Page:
Spiritual practice is not about being a goody-to-shoes.
Too many people tongue lash themselves for not being able to induce a complete state of cognitive arrest. To sit on the meditation cushion and try to achieve a state of perfect thoughtlessness is to try to become unnaturally good.
Meditation practice is about recognizing the vastness of who you actually are. In practice, we see just how spacious our true life really is.
In this vastness, we do not have to react to everything that pops up—it is the ego that reacts to every little thing. It is the ego that is uncomfortable in its own skin. It is the ego that gets pissy about the fact that we have not yet achieved the un-natural state of nobody-ness. It is the ego that sits around bitching about how we are not perfect, and when we realize that we have been sitting there beating ourselves up, it is the ego that gives us a hard time for giving ourselves a hard time.
The conscious mind has broken the intuition of being up into dozens of pieces. These fragments all have competing agendas. These competing agendas transform the natural stream of consciousness into a never-ending war and our minds are the battlefield.
How do we work with this condition in an effective and constructive way?
“Darkness cannot drive out darkness; only light can do that. Hate cannot drive out hate; only love can do that.”
~ Martin Luther King, Jr.
Meditation is really a practical and loving approach to this state of division and unrest—the egoic mind.
In practice, we see first hand that we do not have to react to the fact that we react to everything that pops up. The mind drifts off in thought or goes off on a self-defeating tangent, just return to the simplicity of the breath. In this simplicity we learn that we can be comfortable with the ego flopping around in space. We can see it pitching a fit and just let it do that without reacting, responding, or suppressing.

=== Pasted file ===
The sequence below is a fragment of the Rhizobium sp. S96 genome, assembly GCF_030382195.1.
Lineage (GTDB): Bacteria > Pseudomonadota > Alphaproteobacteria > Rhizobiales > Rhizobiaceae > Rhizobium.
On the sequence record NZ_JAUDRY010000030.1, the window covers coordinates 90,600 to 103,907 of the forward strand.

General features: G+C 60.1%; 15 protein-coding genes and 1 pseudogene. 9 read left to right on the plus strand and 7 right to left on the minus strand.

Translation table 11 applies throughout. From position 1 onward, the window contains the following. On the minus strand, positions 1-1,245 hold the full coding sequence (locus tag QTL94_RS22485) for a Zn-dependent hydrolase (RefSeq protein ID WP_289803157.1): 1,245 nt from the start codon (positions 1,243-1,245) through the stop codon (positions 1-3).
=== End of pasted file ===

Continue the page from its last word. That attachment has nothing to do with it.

We do this by returning to the basic sensation of the breath. Returning to the breath is not an arbitrary adjustment. It represents a drastic change in the way that we relate to ourselves. We are letting go of our re-activity.
This re-activity only intensifies the situation. Reprimanding ourselves for thinking too much is like trying put a fire out with gasoline. Not only are we thinking about not thinking, which fills every gap with yet another thought, we are adding an emotional charge to the fire by infusing our thoughts with aggression.
Before long our head feels like it is going to explode, and we walk away from the cushion dominated by the self-defeating idea that meditation is not for me.
Of course meditation is for you. Meditation is simply consenting to who you truly are.
It is our re-activity that constitutes the presence of ego. Essentially, the ego is a fear based reaction to our true Self. In the Buddhist tradition it is commonly said that there is no solid, independently existing self. In practical experience, we could say that who or what we are is empty, impermanent, or open.
Sensitivity is a basic condition of human nature, and the ego is a paranoid reaction to this innate vulnerability. It wants to close down. Beating yourself up because the conceptual mind is constantly trying to withdraw from the immediacy of direct experience is like getting upset with a dog for barking—that is what dogs and egos do!
In fact, based on the principle of bad attention is better than no attention at all, it is the ego that beats itself up for barking. It is a vicious cycle. Where can we go for refuge?
Turn your attention towards the body. This is your refuge. Allow the breath to guide your awareness into the body—feel the coolness of the inhalation; feel the chest and abdomen expand with the in-breath; feel the stomach and chest contract as you exhale; feel the warmth of the exhalation.
The breath is trying to awaken you to the body. There you will find the stillness you crave. The body is perfectly silent and always available. The breath will teach you to look past thought, not silence it. The heart is always meditating. It never stops and you can sit with it whenever you like—in the car, at work, home, school, or in an argument. If we see this, then we will notice that there is always enough room. True freedom, freedom from self is always available.
This roomy-ness is the basic message.
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Ed: Bryonie Wise